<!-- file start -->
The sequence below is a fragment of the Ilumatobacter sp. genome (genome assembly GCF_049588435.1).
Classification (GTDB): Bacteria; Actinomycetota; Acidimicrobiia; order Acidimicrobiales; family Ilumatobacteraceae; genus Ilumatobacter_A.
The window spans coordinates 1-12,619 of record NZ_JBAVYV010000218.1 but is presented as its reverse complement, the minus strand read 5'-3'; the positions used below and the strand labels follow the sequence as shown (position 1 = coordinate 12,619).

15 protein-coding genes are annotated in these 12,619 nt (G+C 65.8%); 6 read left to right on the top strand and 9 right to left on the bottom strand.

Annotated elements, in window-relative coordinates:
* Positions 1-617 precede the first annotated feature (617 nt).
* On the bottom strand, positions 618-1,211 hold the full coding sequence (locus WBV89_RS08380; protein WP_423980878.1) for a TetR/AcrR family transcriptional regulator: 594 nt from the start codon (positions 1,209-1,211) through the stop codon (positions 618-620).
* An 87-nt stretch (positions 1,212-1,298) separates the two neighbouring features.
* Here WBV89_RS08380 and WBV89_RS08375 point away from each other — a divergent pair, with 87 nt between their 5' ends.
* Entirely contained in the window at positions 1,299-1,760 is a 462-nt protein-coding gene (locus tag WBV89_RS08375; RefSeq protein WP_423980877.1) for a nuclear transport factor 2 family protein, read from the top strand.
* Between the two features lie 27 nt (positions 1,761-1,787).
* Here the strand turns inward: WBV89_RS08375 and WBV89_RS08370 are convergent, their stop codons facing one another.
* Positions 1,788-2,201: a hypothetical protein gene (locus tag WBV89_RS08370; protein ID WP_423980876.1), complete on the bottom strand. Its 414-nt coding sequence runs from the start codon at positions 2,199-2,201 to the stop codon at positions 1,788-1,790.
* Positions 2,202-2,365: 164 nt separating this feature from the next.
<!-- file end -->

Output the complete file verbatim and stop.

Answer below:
The sequence below is a fragment of the Ilumatobacter sp. genome (genome assembly GCF_049588435.1).
Classification (GTDB): Bacteria; Actinomycetota; Acidimicrobiia; order Acidimicrobiales; family Ilumatobacteraceae; genus Ilumatobacter_A.
The window spans coordinates 1-12,619 of record NZ_JBAVYV010000218.1 but is presented as its reverse complement, the minus strand read 5'-3'; the positions used below and the strand labels follow the sequence as shown (position 1 = coordinate 12,619).

15 protein-coding genes are annotated in these 12,619 nt (G+C 65.8%); 6 read left to right on the top strand and 9 right to left on the bottom strand.

Annotated elements, in window-relative coordinates:
* Positions 1-617 precede the first annotated feature (617 nt).
* On the bottom strand, positions 618-1,211 hold the full coding sequence (locus WBV89_RS08380; protein WP_423980878.1) for a TetR/AcrR family transcriptional regulator: 594 nt from the start codon (positions 1,209-1,211) through the stop codon (positions 618-620).
* An 87-nt stretch (positions 1,212-1,298) separates the two neighbouring features.
* Here WBV89_RS08380 and WBV89_RS08375 point away from each other — a divergent pair, with 87 nt between their 5' ends.
* Entirely contained in the window at positions 1,299-1,760 is a 462-nt protein-coding gene (locus tag WBV89_RS08375; RefSeq protein WP_423980877.1) for a nuclear transport factor 2 family protein, read from the top strand.
* Between the two features lie 27 nt (positions 1,761-1,787).
* Here the strand turns inward: WBV89_RS08375 and WBV89_RS08370 are convergent, their stop codons facing one another.
* Positions 1,788-2,201: a hypothetical protein gene (locus tag WBV89_RS08370; protein ID WP_423980876.1), complete on the bottom strand. Its 414-nt coding sequence runs from the start codon at positions 2,199-2,201 to the stop codon at positions 1,788-1,790.
* Positions 2,202-2,365: 164 nt separating this feature from the next.